- Boasting two seriously good Double Plus (A++) sides or close to them, this copy was giving us the sound we were looking for on the band’s debut album – exceptionally quiet vinyl too
- Few audiophiles (I’m guessing) know how well recorded this album is – you need just the right UK pressing to show you what’s really on the tape
- We guarantee you’ve never heard “Roxanne,” “So Lonely,” and “Can’t Stand Losing You” sound better than they do on these two outstanding sides
- Marks in the vinyl are sometimes the nature of the beast with these Classic Rock records – there simply is no way around them if the superior sound of vintage analog is important to you
- 4 1/2 stars: “Although Sting, Andy Summers, and Stewart Copeland were all superb instrumentalists with jazz backgrounds, it was much easier to get a record contract in late-’70s England if you were a punk/new wave artist, so the band decided to mask their instrumental prowess with a set of strong, adrenaline-charged rock, albeit with a reggae tinge.”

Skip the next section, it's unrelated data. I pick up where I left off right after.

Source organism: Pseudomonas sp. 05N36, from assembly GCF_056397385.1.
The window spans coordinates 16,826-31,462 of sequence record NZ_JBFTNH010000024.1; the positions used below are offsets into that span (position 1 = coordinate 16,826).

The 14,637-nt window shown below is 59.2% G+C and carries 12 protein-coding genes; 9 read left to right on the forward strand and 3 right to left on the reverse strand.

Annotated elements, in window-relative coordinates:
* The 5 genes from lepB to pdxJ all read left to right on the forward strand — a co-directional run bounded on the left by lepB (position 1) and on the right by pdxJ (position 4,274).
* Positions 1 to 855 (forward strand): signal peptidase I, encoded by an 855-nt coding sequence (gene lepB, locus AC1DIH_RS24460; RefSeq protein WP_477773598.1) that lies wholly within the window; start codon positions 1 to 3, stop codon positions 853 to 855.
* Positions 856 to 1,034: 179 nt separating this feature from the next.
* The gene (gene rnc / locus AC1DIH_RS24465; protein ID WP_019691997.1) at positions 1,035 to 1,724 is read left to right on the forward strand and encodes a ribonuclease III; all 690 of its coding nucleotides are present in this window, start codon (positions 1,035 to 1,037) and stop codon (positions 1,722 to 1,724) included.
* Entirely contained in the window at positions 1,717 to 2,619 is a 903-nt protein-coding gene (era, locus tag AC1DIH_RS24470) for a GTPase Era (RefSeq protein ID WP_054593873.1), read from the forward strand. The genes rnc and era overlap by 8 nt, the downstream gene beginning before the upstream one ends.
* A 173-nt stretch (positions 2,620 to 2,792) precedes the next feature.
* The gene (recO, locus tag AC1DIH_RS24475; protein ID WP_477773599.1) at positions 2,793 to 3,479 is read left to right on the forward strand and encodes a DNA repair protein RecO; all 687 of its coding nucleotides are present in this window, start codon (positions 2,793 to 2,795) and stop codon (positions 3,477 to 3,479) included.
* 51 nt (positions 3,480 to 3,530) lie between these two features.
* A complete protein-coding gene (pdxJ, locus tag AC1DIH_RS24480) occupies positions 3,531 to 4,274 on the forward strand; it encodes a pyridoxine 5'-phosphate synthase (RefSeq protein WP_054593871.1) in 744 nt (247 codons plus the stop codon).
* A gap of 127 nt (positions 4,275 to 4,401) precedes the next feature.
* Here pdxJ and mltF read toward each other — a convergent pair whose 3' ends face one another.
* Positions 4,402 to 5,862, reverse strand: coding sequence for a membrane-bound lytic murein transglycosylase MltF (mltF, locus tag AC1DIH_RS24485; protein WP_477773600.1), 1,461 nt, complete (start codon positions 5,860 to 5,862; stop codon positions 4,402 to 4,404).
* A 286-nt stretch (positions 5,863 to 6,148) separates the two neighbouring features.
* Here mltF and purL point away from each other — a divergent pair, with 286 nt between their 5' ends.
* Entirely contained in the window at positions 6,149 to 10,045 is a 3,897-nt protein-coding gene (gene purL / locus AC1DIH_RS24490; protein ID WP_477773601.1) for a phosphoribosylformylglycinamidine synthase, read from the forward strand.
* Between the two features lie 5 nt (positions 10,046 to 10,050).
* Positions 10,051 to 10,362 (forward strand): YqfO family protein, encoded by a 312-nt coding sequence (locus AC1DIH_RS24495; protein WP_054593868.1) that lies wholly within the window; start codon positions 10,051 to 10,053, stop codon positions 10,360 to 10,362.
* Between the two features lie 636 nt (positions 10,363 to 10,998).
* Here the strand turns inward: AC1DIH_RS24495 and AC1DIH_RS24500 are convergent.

What’s amazing about this copy? There are sweet highs and ambience that we didn’t think were possible — and it rocks! Whatever it’s doing, it sure doesn’t take a pair of golden ears to hear it.
Not only does the high end exist, but it sounds sweet and doesn’t rip your ears out of your earsockets (trust me, I’m a doctor). This is vitally important in songs like “Roxanne,” where Andy Summers’ reggae influenced guitar can sound squawky and brittle if there is too much compression.
Sting’s vocals are detailed, present, and you can really hear his background vocals separate themselves away from the lead, obvious on this copy in a denser track like “So Lonely.”
There’s a ton of punchy bass which actually equates to a ton of life and energy on this album. If Stewart Copeland’s kick drum isn’t punching you in the chest, then you’re missing out on some of the fun. We even heard ambience around the cymbals, and that is information most copies of the album simply cannot resolve.